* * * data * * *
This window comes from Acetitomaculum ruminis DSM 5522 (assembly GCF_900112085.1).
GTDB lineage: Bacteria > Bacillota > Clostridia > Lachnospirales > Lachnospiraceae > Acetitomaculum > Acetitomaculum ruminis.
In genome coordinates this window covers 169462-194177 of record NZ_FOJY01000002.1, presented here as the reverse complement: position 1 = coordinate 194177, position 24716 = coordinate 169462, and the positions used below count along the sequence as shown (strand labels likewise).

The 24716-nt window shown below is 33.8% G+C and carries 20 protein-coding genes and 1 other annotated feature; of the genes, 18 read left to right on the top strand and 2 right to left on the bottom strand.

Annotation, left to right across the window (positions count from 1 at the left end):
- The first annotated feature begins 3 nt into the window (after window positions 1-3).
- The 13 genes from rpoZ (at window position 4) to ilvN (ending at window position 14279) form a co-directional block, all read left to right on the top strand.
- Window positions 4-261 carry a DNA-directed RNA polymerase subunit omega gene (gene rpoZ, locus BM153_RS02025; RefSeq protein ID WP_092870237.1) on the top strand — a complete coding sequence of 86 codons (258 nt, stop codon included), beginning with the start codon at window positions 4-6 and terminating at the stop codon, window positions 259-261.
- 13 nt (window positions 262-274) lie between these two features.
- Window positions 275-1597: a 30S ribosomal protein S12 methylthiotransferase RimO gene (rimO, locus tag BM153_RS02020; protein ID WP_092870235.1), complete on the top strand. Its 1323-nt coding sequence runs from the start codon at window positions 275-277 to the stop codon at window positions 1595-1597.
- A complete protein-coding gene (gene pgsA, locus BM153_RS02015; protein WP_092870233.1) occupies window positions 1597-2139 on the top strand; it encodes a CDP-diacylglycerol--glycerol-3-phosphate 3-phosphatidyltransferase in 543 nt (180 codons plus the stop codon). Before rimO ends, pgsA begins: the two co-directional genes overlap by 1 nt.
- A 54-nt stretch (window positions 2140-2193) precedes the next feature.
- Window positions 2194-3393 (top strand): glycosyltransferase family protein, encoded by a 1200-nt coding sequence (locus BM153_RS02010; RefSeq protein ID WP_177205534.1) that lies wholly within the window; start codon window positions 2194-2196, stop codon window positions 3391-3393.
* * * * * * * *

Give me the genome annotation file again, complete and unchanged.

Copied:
This window comes from Acetitomaculum ruminis DSM 5522 (assembly GCF_900112085.1).
GTDB lineage: Bacteria > Bacillota > Clostridia > Lachnospirales > Lachnospiraceae > Acetitomaculum > Acetitomaculum ruminis.
In genome coordinates this window covers 169462-194177 of record NZ_FOJY01000002.1, presented here as the reverse complement: position 1 = coordinate 194177, position 24716 = coordinate 169462, and the positions used below count along the sequence as shown (strand labels likewise).

The 24716-nt window shown below is 33.8% G+C and carries 20 protein-coding genes and 1 other annotated feature; of the genes, 18 read left to right on the top strand and 2 right to left on the bottom strand.

Annotation, left to right across the window (positions count from 1 at the left end):
- The first annotated feature begins 3 nt into the window (after window positions 1-3).
- The 13 genes from rpoZ (at window position 4) to ilvN (ending at window position 14279) form a co-directional block, all read left to right on the top strand.
- Window positions 4-261 carry a DNA-directed RNA polymerase subunit omega gene (gene rpoZ, locus BM153_RS02025; RefSeq protein ID WP_092870237.1) on the top strand — a complete coding sequence of 86 codons (258 nt, stop codon included), beginning with the start codon at window positions 4-6 and terminating at the stop codon, window positions 259-261.
- 13 nt (window positions 262-274) lie between these two features.
- Window positions 275-1597: a 30S ribosomal protein S12 methylthiotransferase RimO gene (rimO, locus tag BM153_RS02020; protein ID WP_092870235.1), complete on the top strand. Its 1323-nt coding sequence runs from the start codon at window positions 275-277 to the stop codon at window positions 1595-1597.
- A complete protein-coding gene (gene pgsA, locus BM153_RS02015; protein WP_092870233.1) occupies window positions 1597-2139 on the top strand; it encodes a CDP-diacylglycerol--glycerol-3-phosphate 3-phosphatidyltransferase in 543 nt (180 codons plus the stop codon). Before rimO ends, pgsA begins: the two co-directional genes overlap by 1 nt.
- A 54-nt stretch (window positions 2140-2193) precedes the next feature.
- Window positions 2194-3393 (top strand): glycosyltransferase family protein, encoded by a 1200-nt coding sequence (locus BM153_RS02010; RefSeq protein ID WP_177205534.1) that lies wholly within the window; start codon window positions 2194-2196, stop codon window positions 3391-3393.